And what I realized after writing “Ask” is I taught people how I’d entered 23 different niche markets. But what I didn’t teach was how I chose those markets in the first place. And that big mistake that people kept making, they kept putting their boat in the wrong river. They were rowing 18 hours a day. They had the best equipment. They had the best methodology, but it doesn’t matter how hard you rowed.
Andrew: What’s an example of going in the wrong river, or in the wrong direction?
Ryan: So I had people who would come into . . . they would pursue a market that . . . and I talk about this in the book. There are seven tests that you want to run to figure out if your market is a winner or loser. And it’s all evidence-based. It’s all empirical. It’s based on three years of research.
What I found is that people . . . one example that people would make is they’d go into markets either too big or too small. So I tell the story of Beverly Yates. Beverly Yates is a naturopathic physician. She’s got a physical practice in San Francisco. And in her physical practice, she helps predominantly women lose weight through naturopathic methods.
And so, she wanted to go into the weight loss market, right? So she goes into the weight loss . . . that’s like throwing your raft in the middle of the Pacific Ocean. You’re going to get swallowed up whole, right?
So we go into that. She wasn’t getting results, and we were able to figure out, by going through The Choose Process, what was a micro niche, or sub niche, within that weight loss market that had promise.
And so, we looked at two. We looked at HCG injections and PCOS weight loss. So PCOS is polycystic ovarian syndrome. It was a condition that a lot of women were just . . . you know, she just on a whim discovered that a lot of women with PCOS were coming to see her to lose weight.
And going through this process, we identified that PCOS, polycystic ovarian syndrome, and weight loss associated with that was within what we call the market size sweet spot. It was a river that had just the right current. It wasn’t going to swallow her up whole. It wasn’t a dry riverbed that wasn’t going to get her to where she wanted to go. It had just the right momentum to propel her forward and build a successful business. That’s an example.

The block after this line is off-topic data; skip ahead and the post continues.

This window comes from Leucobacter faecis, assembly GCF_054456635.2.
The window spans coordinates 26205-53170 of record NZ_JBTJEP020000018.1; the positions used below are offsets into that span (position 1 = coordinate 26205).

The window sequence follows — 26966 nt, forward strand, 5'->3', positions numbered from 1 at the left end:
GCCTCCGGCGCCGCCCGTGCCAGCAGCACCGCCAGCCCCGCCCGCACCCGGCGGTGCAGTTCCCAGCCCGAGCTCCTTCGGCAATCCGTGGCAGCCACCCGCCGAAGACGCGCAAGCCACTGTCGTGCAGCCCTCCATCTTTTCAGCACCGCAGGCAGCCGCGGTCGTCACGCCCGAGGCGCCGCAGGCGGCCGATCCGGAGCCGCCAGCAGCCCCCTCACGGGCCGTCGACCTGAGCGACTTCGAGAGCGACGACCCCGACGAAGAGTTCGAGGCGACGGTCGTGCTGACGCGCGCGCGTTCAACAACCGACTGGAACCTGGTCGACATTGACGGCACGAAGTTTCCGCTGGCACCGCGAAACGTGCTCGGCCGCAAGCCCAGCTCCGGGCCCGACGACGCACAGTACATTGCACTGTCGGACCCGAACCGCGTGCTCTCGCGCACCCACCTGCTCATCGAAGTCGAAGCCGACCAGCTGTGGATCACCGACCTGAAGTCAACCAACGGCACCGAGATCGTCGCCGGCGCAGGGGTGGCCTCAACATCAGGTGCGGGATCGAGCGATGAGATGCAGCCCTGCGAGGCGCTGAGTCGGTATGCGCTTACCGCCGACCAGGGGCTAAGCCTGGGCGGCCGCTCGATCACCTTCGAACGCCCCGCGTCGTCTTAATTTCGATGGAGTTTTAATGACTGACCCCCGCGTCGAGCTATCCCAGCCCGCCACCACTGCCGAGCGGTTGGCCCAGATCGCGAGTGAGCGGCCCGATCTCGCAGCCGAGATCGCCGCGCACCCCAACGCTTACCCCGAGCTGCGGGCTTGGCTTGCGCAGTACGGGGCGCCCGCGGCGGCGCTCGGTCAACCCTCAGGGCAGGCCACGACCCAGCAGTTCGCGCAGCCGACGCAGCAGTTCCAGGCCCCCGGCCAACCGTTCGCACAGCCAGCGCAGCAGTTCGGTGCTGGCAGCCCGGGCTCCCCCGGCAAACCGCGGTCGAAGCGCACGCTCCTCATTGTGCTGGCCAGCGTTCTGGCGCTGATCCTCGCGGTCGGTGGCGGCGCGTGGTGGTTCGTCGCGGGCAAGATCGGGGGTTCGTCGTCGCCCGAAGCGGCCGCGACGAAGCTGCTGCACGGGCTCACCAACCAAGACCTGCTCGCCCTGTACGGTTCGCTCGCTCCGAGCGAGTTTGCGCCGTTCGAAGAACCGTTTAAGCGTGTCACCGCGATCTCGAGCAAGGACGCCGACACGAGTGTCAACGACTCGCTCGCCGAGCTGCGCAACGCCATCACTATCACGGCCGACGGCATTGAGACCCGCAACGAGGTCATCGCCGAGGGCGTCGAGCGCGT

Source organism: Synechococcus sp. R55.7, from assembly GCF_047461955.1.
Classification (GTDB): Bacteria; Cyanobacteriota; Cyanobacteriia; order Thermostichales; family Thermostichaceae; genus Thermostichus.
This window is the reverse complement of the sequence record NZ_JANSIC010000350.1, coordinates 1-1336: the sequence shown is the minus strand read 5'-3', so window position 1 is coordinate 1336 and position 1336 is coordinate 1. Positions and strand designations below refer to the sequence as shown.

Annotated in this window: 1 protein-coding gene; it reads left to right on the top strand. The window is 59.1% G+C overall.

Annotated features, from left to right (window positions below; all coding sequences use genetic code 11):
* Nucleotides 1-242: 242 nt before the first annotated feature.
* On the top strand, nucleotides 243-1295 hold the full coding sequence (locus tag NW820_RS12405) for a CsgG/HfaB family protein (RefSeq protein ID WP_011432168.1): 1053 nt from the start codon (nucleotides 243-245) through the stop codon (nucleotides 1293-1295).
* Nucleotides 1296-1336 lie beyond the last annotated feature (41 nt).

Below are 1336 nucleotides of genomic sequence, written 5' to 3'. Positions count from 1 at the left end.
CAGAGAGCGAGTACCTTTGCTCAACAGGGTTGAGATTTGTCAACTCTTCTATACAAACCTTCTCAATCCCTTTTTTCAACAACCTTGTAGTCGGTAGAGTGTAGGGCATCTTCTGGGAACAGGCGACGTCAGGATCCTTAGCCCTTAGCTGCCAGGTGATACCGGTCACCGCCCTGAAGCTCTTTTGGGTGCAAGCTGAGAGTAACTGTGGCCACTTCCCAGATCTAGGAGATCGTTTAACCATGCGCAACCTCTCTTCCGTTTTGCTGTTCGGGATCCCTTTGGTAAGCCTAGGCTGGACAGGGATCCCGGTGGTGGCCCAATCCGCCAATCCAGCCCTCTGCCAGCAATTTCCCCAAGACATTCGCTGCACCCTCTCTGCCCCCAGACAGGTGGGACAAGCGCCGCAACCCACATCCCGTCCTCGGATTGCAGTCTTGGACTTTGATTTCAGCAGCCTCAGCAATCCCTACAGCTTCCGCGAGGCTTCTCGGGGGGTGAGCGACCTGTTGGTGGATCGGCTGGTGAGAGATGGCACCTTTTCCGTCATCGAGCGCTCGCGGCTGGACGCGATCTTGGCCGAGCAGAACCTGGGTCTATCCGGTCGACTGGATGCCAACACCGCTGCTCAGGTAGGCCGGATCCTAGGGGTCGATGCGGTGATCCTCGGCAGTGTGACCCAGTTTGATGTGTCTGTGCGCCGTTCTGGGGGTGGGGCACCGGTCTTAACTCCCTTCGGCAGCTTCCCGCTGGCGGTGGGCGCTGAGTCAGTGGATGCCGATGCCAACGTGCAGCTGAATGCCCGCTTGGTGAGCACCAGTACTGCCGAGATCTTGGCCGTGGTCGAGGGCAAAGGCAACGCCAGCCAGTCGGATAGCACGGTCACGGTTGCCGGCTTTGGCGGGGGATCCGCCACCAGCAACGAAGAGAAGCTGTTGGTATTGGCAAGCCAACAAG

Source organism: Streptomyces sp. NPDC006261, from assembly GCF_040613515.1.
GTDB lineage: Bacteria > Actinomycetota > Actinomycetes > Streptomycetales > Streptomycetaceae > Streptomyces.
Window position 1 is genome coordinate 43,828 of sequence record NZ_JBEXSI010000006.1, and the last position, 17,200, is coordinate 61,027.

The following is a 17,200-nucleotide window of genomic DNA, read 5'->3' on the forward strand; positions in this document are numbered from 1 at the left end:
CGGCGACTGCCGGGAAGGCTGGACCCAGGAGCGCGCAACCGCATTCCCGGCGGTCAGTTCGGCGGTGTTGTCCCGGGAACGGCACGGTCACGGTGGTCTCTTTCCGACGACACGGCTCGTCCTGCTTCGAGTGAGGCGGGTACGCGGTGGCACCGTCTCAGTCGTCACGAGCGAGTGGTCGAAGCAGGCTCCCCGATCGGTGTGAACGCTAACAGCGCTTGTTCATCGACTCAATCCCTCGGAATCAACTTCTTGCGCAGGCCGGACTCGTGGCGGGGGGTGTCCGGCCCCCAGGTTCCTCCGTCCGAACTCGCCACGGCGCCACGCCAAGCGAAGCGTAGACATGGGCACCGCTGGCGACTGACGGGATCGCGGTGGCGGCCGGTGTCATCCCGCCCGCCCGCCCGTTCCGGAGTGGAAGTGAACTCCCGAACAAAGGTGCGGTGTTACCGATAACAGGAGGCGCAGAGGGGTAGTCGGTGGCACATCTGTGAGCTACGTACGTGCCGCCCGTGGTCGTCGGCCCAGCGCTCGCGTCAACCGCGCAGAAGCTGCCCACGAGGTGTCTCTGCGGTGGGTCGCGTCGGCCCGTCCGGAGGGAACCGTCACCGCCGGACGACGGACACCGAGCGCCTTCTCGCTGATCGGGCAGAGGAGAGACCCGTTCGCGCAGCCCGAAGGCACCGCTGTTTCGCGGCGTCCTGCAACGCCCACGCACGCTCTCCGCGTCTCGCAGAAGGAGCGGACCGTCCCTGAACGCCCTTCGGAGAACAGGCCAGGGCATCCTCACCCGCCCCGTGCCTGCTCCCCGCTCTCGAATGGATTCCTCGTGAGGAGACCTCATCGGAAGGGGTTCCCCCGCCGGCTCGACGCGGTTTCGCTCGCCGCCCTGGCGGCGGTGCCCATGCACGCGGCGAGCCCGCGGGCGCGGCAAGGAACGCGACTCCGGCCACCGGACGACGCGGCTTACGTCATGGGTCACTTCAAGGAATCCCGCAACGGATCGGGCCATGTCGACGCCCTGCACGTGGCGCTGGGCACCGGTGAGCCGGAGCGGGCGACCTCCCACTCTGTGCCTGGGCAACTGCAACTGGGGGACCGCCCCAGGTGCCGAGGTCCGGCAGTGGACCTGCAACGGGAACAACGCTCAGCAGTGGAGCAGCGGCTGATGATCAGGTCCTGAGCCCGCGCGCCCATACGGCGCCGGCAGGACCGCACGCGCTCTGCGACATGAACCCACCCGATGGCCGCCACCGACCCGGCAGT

Andrew: You’re just finishing it as I was interrupting. Yeah, you talk about that in the book, the sweet spot. The sweet spot is, just to put a fine point on it, a market that’s not so big that you get swallowed up by it, and not so tiny that it’s not worth spending any energy on because no one’s going to pay attention. That little, middle spot.
Ryan: Totally. And so, what we did . . . it was a surprising discovery in this process. It was one of the biggest discoveries I think I’ve ever made in my entire career. What we did was this, Andrew. We looked at every single one of the markets that I had gone into, and we looked at the keyword volume in those markets. And we looked at the markets that were successful, and we looked at the ones that were unsuccessful.
Then I looked at my top clients and students, and looked at the businesses that they had started that were successful and those that were unsuccessful. And what we found is that every single one of the successful businesses, the keyword volume was all within this very narrow band. So they were all in this very narrow range in size. And we looked at all the failures, my failures included, and they were all outside the range. They were either too big or too small.
And I realize now, knowing what I now know, I just didn’t have the wisdom at the time that there are markets I never would have gone into knowing that they were outside the sweet spot.
And for months, Andrew, we debated. We’re like, “Are we going to share this in the book? This is super valuable.” Literally, tens of millions of dollars in advertising to get to this discovery. Are we going to share what these keywords are that represent the markets that were successful? And we decided to share them in the book.
And so, you can use this market size sweet spot test and these keywords to benchmark your idea. So you can take your bull’s-eye keyword, the key keyword in your business, and you can compare it against these other benchmark keywords and see where does it fall? Is your market way outside that sweet spot, way below that sweet spot, or right inside it? Which is what you want.
Andrew: What are you using to check the keywords? Is it Google Trends or Google Ads software?
Ryan: So in the book, we talk through a methodology using Google Trends. So Google Trends is a free tool. Anybody can use it. You just go to Google Trends. You have to have the right settings in place to be looking at the right parameters, the right amount of time, the right geography, and so on and so forth. You just plug your keyword in, and you can very quickly, at a glance, see is your business in the range, or is it way outside, too big or too small?
Andrew: If you see me looking over at this monitor, it’s because I’m looking at my Google Doc where I took some screenshots from your book you showed exactly how that worked.